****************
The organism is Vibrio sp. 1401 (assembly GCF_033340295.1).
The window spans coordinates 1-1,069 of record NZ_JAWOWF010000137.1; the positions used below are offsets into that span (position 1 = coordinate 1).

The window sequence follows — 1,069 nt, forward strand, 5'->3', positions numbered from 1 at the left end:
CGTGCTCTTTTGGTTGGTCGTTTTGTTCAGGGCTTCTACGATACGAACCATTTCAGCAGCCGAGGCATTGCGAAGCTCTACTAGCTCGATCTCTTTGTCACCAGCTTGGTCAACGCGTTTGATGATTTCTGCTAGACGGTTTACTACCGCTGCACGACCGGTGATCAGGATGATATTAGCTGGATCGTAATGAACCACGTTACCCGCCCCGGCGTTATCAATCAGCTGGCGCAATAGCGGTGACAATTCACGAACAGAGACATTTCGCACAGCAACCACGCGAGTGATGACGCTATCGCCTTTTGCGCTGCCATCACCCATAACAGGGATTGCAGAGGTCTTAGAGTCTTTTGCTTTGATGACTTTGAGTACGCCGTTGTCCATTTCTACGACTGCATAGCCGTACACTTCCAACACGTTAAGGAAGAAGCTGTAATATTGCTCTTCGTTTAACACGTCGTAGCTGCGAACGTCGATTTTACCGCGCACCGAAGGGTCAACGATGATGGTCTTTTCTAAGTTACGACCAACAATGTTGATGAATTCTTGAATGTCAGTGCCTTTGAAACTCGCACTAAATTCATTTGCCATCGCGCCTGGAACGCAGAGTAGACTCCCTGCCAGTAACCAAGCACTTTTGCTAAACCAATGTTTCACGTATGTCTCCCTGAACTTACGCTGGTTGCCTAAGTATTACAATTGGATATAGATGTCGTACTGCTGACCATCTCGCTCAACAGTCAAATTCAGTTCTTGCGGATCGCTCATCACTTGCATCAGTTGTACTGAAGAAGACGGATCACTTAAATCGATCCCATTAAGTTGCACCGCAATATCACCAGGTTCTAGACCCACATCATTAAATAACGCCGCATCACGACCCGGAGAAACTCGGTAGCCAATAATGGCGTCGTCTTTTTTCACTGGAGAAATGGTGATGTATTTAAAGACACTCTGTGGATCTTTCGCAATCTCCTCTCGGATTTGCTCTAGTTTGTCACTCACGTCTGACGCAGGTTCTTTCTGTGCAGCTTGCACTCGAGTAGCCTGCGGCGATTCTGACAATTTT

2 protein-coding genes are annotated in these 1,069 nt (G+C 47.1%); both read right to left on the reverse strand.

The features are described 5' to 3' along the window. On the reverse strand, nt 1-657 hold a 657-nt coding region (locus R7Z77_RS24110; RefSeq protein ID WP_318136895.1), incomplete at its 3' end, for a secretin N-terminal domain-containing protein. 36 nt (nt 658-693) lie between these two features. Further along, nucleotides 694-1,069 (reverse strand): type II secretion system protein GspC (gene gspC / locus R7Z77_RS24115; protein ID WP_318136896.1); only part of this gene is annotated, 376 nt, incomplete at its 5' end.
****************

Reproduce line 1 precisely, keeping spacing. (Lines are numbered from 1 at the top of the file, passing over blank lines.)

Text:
The organism is Vibrio sp. 1401 (assembly GCF_033340295.1).